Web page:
…If you ever allow yourself to see it will be the death of you. And that is why love is so terrifying, for to love is to see and to see is to die. But it is also the most delightful exhilarating experience in the whole world. For in the death of the ego is freedom, peace, serenity, joy.

If it is love that you truly desire then set out at once on the task of seeing, take it seriously and look at someone you dislike and really see your prejudice…

…and look long and lovingly at human faces and human behaviours.

Take some time out to gaze in wonder at Nature, the flight of a bird, a flower in bloom, the dry leaf crumbling to dust, the flow of a river, the rising of the moon, a silhouette of a mountain against the sky.

And as you do this the hard, protective shell around your heart will soften and melt and your heart will come alive in sensitivity and responsiveness.

The darkness in your eyes will be dispelled and your vision will become clear and penetrating and you will know at last what love is.” – Anthony De Mello, ‘The Way To Love’ 

I must admit that for some time now, I’ve refused to SEE what is going on in Syria.

I refused to let my heart break over this country like it did over Libya.

I refused to be rocked with anger by the War that is invading Syria.

And I refused to cry over the injustice and cruelty and death that is plaguing the country.

I refused to feel the sorrow I felt for Libya when its people turned on its own people and its ousted leaders were treated as less than humans–even in their death.

I refused to be a part of this Pain that is crying out for Love, for as long as I could. But today, my heart refuses to stay in the protective shell I have carefully kept it in for the past few months.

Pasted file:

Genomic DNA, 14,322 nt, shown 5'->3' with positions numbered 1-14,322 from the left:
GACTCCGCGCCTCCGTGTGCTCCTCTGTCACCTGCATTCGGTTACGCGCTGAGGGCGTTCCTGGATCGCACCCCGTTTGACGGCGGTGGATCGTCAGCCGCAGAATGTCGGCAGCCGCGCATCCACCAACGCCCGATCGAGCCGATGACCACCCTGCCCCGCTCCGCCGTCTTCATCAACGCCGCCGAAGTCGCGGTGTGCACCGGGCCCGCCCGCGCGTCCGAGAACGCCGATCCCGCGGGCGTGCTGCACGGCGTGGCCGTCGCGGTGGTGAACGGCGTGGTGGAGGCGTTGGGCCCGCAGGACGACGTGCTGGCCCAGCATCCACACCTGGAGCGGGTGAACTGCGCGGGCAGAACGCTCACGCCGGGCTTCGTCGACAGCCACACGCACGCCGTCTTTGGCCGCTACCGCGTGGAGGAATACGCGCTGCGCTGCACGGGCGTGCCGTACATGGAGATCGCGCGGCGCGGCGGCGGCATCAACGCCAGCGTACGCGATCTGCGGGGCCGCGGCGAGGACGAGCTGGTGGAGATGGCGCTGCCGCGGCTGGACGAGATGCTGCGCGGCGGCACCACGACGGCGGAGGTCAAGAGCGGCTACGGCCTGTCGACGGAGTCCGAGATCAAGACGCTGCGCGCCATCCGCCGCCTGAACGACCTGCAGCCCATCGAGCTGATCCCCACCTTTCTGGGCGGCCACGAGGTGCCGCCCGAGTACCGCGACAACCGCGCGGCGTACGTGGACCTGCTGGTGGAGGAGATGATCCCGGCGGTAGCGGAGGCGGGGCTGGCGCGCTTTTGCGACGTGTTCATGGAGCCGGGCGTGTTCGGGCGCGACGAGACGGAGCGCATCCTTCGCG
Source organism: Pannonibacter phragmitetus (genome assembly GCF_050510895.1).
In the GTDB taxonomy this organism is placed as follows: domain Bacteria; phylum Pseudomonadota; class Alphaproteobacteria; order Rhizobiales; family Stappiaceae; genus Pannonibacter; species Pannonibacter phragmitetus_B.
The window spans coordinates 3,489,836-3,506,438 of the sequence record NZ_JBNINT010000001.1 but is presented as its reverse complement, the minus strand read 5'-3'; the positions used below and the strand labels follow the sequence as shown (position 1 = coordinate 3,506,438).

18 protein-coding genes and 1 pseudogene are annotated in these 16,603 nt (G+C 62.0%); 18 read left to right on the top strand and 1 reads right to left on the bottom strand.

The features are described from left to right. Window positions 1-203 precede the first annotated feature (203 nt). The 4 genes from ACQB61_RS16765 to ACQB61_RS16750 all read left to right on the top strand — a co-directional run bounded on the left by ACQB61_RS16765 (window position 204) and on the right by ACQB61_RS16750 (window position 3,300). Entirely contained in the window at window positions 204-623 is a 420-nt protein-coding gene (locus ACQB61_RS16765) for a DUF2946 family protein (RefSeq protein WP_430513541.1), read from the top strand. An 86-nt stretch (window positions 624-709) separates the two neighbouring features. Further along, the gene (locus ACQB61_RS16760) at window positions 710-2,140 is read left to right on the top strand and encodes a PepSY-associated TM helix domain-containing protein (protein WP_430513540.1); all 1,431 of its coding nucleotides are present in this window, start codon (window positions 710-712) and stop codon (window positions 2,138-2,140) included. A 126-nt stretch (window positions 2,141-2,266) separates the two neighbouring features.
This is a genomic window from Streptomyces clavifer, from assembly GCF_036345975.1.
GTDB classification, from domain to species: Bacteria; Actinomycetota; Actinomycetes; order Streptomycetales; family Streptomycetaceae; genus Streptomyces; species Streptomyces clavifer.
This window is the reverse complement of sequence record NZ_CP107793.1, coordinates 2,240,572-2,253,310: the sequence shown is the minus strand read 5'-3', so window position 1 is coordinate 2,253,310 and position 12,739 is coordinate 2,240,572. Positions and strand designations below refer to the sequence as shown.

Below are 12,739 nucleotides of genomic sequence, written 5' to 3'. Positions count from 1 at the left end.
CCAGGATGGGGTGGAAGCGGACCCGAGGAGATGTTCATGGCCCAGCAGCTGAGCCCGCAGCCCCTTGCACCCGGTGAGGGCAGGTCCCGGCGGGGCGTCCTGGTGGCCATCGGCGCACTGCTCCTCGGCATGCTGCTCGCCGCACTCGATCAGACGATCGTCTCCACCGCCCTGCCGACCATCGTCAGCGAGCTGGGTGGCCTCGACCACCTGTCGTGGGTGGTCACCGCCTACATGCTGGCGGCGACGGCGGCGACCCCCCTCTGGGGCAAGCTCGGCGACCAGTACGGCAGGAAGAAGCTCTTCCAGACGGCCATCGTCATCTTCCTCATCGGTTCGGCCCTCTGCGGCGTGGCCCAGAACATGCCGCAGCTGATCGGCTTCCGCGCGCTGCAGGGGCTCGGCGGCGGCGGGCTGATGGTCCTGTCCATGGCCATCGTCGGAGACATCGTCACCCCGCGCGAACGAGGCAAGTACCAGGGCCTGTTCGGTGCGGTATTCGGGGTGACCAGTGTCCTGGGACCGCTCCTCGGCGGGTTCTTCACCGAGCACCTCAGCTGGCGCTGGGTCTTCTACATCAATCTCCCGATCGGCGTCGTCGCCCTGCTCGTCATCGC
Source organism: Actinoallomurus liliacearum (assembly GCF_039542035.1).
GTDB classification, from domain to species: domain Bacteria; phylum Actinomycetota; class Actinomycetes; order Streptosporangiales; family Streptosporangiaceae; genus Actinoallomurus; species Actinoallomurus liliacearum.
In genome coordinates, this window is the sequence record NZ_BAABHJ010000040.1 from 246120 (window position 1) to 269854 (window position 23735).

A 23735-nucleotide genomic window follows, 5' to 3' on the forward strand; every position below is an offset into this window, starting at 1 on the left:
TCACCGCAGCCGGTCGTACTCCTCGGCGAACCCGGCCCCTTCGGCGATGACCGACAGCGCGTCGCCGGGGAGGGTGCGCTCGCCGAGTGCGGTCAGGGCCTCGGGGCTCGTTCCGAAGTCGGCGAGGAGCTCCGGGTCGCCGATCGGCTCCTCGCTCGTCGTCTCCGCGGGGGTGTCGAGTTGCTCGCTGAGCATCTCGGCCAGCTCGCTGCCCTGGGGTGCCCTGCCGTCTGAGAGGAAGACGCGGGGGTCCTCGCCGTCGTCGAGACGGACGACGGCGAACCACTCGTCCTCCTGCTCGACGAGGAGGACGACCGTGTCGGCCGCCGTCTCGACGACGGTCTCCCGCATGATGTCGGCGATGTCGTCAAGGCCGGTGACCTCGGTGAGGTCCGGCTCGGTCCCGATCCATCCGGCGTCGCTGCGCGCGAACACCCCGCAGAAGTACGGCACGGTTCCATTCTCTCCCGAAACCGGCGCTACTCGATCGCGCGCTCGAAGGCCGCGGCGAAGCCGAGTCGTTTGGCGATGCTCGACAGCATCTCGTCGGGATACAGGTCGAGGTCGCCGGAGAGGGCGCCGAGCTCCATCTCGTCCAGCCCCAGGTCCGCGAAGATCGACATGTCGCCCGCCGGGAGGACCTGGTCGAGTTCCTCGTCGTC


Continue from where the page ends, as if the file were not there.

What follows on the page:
Love has broken through and led my eyes to See. 

And now that I’m Seeing Syria for the first time today…

I’ve deliberately avoided ALL war coverage on Syria for now… It is not that I wish to avoid Reality. Its precisely because of Reality that I wish not to see the country through the eyes of Sympathy, Sorrow or Anger…

…but through the eyes of Love.

I wish to see the country, its people and its culture, for what it is, as they are, minus the tainted imagery of violence, anger and hate… spreading like poison in the hearts of children–forever robbed of their innocence.

If you could spare just 5 minutes… may the next 5 minutes of Syria fill your heart with wonder at its beauty, and Love for its people: 

And for those of you who find it in your heart to do so, Pray for Syria.




“Fear less, hope more; Eat less, chew more; Whine less, breathe more; Talk less, say more; Love more, and all good things will be yours.”- Swedish Proverb

The Love Culture on FB: https://www.facebook.com/theloveculture